Law Report: Direction must be specific: Regina v Central Criminal Court, Ex parte Propend Financy Pty Ltd and others - Queen's Bench Divisional Court (Lord Justice Butler-Sloss and Mr Justice Laws), 17 March 1994

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The Home Secretary, when directing the police to apply for a search warrant under section 7 of the Criminal Justice (International Cooperation) Act 1990 to assist another country in criminal investigations, must specify the type of search warrant application to be made.

The Divisional Court gave judgment on the issue of costs.

Australian authorities who were investigating suspected criminal offences of tax evasion made a request to the authorities here to obtain documents held at the offices of solicitors and accountants.

The Home Secretary wrote to the Metropolitan Police Commissioner directing that an application be made for a search warrant under section 7(2) of the Criminal Justice (International Cooperation) Act 1990 or section 8 of the Police and Criminal Evidence Act 1984 or a production order under section 9 of th 1984 Act. The documents to be searched for seized were wide ranging, including correspondence, contracts, notes and documents.

No prior approach was made to either the solicitors or the accountants. Judge Goddard QC granted the ex parte application for warrants to search and seize documents at the solicitors' and accountants' premises. The applicants, the parties in Australia and the solicitors, applied for judicial review of the Home Secretary's direction to the police and of the warrants.

It was conceded that the warrants should not have been issued because this was not a proper case for an ex parte order and there was no material to show that either the solicitors or accountants would have removed or destroyed the documents.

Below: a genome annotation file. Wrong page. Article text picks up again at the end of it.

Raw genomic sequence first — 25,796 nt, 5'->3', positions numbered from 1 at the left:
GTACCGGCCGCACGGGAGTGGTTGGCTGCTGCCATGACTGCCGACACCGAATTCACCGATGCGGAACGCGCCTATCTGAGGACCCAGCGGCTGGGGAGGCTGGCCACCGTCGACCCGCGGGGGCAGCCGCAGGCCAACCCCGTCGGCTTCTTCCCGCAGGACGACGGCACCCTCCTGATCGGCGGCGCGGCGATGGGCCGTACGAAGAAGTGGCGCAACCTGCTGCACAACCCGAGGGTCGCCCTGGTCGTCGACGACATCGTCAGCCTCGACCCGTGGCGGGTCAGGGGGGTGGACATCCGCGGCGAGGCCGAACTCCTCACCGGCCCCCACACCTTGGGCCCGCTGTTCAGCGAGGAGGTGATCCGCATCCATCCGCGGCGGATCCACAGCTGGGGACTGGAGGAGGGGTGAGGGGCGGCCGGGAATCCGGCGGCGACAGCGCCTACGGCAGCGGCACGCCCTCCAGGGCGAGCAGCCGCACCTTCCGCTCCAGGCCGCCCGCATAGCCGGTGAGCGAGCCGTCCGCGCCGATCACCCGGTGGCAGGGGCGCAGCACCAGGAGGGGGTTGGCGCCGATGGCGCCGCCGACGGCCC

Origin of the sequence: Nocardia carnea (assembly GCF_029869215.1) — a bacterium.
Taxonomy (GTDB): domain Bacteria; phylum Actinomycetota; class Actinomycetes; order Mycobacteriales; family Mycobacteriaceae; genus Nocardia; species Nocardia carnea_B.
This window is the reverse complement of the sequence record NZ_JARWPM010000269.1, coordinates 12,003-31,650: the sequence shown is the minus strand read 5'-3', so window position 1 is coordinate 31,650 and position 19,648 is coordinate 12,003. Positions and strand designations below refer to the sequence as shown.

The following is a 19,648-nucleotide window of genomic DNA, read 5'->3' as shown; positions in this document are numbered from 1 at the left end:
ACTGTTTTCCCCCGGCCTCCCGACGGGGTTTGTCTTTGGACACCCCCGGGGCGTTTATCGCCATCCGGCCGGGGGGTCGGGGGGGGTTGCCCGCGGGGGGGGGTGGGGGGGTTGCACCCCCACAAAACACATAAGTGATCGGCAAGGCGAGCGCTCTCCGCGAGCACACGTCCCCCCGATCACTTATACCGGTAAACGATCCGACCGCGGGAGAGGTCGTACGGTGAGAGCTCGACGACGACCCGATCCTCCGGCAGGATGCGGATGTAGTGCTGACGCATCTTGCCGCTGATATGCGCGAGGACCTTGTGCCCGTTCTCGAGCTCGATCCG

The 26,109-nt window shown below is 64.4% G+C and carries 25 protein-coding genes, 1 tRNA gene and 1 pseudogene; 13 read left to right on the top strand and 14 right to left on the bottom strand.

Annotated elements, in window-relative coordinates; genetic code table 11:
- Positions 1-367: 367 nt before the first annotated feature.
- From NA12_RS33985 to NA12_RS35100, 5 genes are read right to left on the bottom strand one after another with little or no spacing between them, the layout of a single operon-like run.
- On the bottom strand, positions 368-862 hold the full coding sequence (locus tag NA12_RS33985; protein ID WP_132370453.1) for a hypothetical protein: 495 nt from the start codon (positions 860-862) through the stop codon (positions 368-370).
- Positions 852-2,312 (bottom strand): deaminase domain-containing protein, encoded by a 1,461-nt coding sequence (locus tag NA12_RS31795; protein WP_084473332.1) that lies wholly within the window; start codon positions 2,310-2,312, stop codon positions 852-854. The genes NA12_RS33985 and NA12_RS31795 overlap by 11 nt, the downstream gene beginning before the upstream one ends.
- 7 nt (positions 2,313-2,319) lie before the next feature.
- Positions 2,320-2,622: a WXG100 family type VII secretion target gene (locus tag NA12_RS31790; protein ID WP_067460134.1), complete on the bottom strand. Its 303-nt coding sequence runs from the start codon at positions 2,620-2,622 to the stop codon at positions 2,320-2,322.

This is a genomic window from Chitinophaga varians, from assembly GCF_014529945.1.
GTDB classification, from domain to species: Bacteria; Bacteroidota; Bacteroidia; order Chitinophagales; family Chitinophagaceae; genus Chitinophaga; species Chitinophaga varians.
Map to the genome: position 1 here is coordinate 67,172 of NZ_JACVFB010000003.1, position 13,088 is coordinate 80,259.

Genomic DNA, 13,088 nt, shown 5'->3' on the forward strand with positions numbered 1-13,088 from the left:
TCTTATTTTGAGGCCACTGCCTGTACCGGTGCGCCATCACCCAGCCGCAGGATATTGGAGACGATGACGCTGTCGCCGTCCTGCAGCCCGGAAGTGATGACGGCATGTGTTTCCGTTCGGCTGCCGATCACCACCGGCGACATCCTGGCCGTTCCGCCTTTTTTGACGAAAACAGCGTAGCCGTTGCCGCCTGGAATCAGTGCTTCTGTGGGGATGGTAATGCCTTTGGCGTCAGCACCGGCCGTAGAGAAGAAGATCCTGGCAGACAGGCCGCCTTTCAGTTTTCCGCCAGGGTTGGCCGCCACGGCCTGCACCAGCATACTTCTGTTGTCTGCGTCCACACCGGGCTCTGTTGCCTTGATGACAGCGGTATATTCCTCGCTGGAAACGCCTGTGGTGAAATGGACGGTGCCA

It was agreed that the warrants should be quashed and the substantive issue before the court related to costs.

R Alun Jones QC and James Lewis (Theodore Goddard) for the applicants; John S Wiggs (Metropolitan Police Solicitor) for the police; Brian Barker QC (CPS) for the Crown; Stephen Richards (Treasury Solicitor) for the Home Secretary.

MR JUSTICE LAWS said that the Home Secretary's letter to the Metropolitan Police conferred a choice as which of four different types of application they should make: an application for a warrant under section 7(2) of the Criminal Justice (International Cooperation) Act 1990, an application under section 8 of the 1984 Act, an application under paragraph 4 of Schedule 1 to the 1984 Act and application for a search warrant under paragraph 12.

The Home Secretary possessed a discretion whether or not to make a direction under section 7(4) of the 1990 Act for the application of a search warrant. He must make a judgment whether to offer assistance to the requesting state which a direction, which alone opened the door to the procedures for warrants, would provide. He must carry out some assessment of the merits of the application. Such an exercise was inextricably linked with the making of a judgment as to what form of application was appropriate.

The different forms of application were in large measure mutually inconsistent. The Home Secretary had not only the responsibility of deciding whether assistance should be given to the requesting state; he must also decide what assistance should be given. Section 7(4) authorised only a unitary direction, specifying a particular form of application. Accordingly the Home Secretary must pay the costs of the judicial review proceedings brought against him.

Turning to the costs of the warrant proceedings, the ex parte order should not have been applied for and the application was the responsibility of the police. The police had to satisfy themselves that an ex parte application should be made. The Australian authorities provided a considerable impetus to the ex parte application and by agreement there was no question of costs against them. The police should pay half the costs of the judicial reviews relating to the warrant.